Online and Traditional Lectures: Evaluating Effects of Social Presence and Learner Control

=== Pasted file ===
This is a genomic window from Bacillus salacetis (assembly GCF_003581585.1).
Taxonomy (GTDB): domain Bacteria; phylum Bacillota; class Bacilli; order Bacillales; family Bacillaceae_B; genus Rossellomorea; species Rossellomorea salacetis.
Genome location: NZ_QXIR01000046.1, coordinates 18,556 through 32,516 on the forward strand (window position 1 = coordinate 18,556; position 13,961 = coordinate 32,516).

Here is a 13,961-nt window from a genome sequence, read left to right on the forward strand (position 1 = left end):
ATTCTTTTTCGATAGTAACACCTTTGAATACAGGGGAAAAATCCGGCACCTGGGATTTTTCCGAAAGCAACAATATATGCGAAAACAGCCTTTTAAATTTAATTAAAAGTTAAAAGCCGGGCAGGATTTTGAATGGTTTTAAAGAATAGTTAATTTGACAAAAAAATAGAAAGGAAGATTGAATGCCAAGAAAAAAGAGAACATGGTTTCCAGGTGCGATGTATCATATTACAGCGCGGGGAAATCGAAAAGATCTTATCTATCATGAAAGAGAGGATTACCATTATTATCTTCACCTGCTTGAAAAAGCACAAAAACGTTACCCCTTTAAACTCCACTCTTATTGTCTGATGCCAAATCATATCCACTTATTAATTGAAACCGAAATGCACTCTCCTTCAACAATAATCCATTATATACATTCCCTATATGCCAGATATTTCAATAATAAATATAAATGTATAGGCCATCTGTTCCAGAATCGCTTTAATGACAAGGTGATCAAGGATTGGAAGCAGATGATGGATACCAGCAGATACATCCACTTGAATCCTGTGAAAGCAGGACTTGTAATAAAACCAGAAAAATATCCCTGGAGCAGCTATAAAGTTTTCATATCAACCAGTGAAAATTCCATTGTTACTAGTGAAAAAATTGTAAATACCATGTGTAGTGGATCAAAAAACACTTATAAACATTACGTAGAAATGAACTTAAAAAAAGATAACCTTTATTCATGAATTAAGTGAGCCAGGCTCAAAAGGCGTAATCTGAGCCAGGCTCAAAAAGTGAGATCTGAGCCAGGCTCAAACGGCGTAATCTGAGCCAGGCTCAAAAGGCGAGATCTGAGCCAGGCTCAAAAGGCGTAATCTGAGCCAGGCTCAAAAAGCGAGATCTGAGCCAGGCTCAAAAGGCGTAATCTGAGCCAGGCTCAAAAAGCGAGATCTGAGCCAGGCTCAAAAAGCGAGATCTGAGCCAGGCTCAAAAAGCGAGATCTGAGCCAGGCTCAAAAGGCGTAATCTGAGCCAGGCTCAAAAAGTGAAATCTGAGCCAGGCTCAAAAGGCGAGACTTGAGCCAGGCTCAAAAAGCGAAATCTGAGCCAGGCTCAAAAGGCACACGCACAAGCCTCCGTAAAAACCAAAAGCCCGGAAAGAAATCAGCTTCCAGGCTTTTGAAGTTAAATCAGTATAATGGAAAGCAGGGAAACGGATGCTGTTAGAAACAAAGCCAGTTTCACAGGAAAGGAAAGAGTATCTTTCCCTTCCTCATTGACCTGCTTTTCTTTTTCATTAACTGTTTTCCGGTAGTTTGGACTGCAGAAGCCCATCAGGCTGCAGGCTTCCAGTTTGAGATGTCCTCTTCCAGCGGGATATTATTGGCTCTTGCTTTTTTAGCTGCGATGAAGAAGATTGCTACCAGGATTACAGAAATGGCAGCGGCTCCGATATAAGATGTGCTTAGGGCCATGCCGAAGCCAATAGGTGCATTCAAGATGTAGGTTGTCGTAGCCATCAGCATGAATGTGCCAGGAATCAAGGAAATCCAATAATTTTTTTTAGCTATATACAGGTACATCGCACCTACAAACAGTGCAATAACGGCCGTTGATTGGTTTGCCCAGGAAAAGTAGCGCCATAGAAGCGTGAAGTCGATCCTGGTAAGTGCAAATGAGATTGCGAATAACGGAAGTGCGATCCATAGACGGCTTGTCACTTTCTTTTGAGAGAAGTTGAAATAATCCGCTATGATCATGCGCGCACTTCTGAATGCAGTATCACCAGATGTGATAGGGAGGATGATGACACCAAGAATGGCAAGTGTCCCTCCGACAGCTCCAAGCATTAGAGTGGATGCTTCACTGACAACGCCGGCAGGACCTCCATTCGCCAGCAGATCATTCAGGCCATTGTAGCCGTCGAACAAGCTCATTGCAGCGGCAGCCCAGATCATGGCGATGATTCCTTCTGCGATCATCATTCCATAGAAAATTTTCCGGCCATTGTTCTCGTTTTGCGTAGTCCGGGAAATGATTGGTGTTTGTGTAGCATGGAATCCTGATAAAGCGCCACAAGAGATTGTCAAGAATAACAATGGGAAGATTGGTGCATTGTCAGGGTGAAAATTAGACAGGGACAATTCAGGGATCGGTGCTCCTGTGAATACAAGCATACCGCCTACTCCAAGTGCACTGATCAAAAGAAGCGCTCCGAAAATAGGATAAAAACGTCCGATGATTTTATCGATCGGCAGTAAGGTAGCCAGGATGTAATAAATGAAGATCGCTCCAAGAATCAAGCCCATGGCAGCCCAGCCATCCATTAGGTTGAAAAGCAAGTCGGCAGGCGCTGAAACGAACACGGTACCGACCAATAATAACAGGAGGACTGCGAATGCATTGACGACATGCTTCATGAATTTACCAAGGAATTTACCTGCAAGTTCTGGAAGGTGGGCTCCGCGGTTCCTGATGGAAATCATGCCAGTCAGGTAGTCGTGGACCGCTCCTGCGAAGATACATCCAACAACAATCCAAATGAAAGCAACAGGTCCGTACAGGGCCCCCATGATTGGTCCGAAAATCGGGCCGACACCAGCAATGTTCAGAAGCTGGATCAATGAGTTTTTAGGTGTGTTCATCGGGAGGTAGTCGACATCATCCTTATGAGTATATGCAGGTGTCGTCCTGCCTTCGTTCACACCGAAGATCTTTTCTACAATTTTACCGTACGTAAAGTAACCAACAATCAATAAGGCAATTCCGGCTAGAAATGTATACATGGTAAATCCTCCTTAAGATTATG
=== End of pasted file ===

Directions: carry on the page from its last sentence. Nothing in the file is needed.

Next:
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Online courses are rapidly replacing traditional, face-to-face lectures in American universities (Allen & Seaman, 2011). As technology improves, this trend will likely continue and accelerate. Researchers must evaluate the impact of online courses compared to their traditional counterparts. This two-part study quantifies the effect of two variables – social presence and learner control – on students’ recall, application and perceived learning levels in different lecture formats. Students in introductory courses at a four-year, public, American university were randomly assigned into three groups to view distinct lecture formats, one in a traditional classroom and two via the Internet. Upon viewing the single lecture, the students were asked to fill out a test and survey to quantify teacher immediacy, recall and application, and perceived learning levels across lecture formats. The study found that different levels of social presence and learner control affected students’ perceived learning levels but did not impact recall or application.